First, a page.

When we welcomed our son Mason to the world, we never expected we’d be here a year later saying our baby is 1…and he needs a kidney transplant.
As a transplant surgeon for both kids and adults, I spend my days and nights waiting for the call that a precious, life-saving organ is available for one of our desperate patients — a call that doesn’t come nearly often enough. But I have faith that one day signing up as an organ donor will be as normal and routine as wearing a seat belt, a bike helmet or putting on sunscreen.
Every day 17 people across the country die waiting for an organ. There are 123,253 souls currently on the wait list who hope, pray, beg or bargain for someone to be their hero. At the same time, an untold number of people took their organs with them when they died instead of leaving them to live on in someone else.
It’s not only a loss for the patients waiting for organs, but a missed opportunity for family and friends of organ donors to experience the comfort and pride that comes from knowing their loved one saved a life or many lives – leaving this world as a hero.
On Mother’s Day 2010, my son Gavin had his first seizure. That was just before his fourth birthday. Up until that point, Gavin was a healthy young boy. At the hospital that Mother’s Day, Gavin was diagnosed with epilepsy and a brain tumor. For the next three years, Gavin suffered from multiple seizures even though he was on five medications and a special diet. He had seizures most every night and sometimes during the day. We couldn’t leave him alone and had to limit our activities because we never knew when he’d have a seizure.
Every morning at C.S. Mott Children’s Hospital, 40 to 50 people gather for our 15-minute safety huddle. It’s an opportunity for staff to share safety concerns that can range from equipment issues to challenging family situations with the potential to cause safety issues. It’s not the place where we solve the concerns, but it’s a place for concerns to be voiced and connections to be made so issues can be addressed. After the huddle, a quick email recap is sent out to more than 250 staff members.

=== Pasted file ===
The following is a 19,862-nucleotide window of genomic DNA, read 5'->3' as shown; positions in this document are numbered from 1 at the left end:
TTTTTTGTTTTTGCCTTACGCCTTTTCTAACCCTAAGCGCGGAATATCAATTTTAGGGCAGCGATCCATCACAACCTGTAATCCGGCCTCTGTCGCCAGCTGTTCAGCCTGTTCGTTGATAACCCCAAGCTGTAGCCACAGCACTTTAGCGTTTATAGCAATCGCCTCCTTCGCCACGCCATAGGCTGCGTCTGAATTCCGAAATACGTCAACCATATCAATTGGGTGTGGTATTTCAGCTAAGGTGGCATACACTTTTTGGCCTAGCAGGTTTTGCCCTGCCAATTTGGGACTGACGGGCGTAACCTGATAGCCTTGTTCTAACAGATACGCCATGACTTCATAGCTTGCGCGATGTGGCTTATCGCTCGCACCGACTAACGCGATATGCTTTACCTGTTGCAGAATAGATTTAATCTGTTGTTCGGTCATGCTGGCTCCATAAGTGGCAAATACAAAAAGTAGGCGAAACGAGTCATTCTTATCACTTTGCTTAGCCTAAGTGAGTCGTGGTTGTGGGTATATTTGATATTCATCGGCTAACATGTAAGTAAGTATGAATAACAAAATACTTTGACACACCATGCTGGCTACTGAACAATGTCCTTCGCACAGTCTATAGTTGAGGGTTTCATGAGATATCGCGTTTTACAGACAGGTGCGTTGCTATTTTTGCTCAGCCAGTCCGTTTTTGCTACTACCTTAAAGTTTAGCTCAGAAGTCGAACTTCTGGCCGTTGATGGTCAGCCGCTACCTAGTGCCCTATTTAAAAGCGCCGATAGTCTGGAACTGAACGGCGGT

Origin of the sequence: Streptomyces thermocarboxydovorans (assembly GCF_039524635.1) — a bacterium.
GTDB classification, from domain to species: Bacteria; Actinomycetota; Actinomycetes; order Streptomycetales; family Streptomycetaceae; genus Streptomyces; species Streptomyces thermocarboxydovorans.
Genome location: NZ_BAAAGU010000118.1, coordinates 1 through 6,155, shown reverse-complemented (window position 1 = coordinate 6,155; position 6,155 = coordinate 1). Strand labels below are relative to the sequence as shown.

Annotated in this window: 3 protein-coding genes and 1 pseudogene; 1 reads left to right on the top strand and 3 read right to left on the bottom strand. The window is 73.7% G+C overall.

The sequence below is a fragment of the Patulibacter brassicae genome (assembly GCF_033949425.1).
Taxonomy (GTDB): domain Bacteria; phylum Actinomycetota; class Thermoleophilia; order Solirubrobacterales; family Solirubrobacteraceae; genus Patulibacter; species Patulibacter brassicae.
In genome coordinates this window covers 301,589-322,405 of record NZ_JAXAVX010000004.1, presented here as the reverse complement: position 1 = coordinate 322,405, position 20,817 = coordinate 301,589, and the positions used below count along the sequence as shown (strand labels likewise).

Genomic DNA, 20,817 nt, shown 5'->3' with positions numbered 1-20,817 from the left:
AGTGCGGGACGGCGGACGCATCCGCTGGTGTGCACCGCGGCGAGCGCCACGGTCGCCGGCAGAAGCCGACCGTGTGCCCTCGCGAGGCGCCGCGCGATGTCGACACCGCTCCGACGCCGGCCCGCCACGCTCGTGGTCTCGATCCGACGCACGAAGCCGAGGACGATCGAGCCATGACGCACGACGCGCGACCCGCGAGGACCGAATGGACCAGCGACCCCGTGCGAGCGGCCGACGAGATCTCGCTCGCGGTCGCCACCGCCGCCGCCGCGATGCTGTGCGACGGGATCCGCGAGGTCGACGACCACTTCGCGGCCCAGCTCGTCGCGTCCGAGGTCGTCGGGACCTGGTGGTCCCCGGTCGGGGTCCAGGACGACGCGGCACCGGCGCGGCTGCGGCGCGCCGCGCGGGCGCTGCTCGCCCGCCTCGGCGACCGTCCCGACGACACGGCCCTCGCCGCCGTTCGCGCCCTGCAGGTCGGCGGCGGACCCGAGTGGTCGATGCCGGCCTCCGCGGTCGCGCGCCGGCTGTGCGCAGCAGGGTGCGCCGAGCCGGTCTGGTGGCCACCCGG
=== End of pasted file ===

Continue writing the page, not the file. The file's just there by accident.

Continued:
Not all medications are formulated by manufacturers in dosages appropriate for children. Pharmacies make those medications by compounding them — meaning they crush and dissolve the adult medication and suspend it in liquid in a dosage appropriate for the child’s size. The problem is that different pharmacies may compound the same medication at different concentrations — meaning a teaspoon of medication from one pharmacy may not be the same as a teaspoon of the same medication from another pharmacy.
We wanted to investigate the prevalence of compounding variability and create a solution that would decrease the potential for medication adverse events occurring due to inadvertent wrong doses being administered. Data was collected that identified 147 medications that are compounded for children and found that there were 470 different concentrations of those medications being made. The concentrations of which varied widely.
The hospital world is one of many codes. For those of us who work here, we are trained to react quickly and with great precision when a code is initiated.
Just like with the many codes used in the healthcare world, the tools and procedures that child life specialists reach for when we’re called upon are truly evidence-based, and are an important part of your child’s health care.
As I child life specialist, when I hear the sound of crying toddlers who are having their vitals taken in preoperative bays, I grab the magical bubbles that are packaged in a crayon shape. Off I go down the hall, like the Pied Piper playing a flute of bubbles. Ninety percent of the time, bubbles work to quickly calm a tearful child. The other 10 percent, the Certified Child Life Specialist (CCLS) becomes any number of extraordinary characters equipped with magical toys. Okay, that may be a bit exaggerated, but that often is how my day feels as I enter the PACU and the preoperative work ups begin.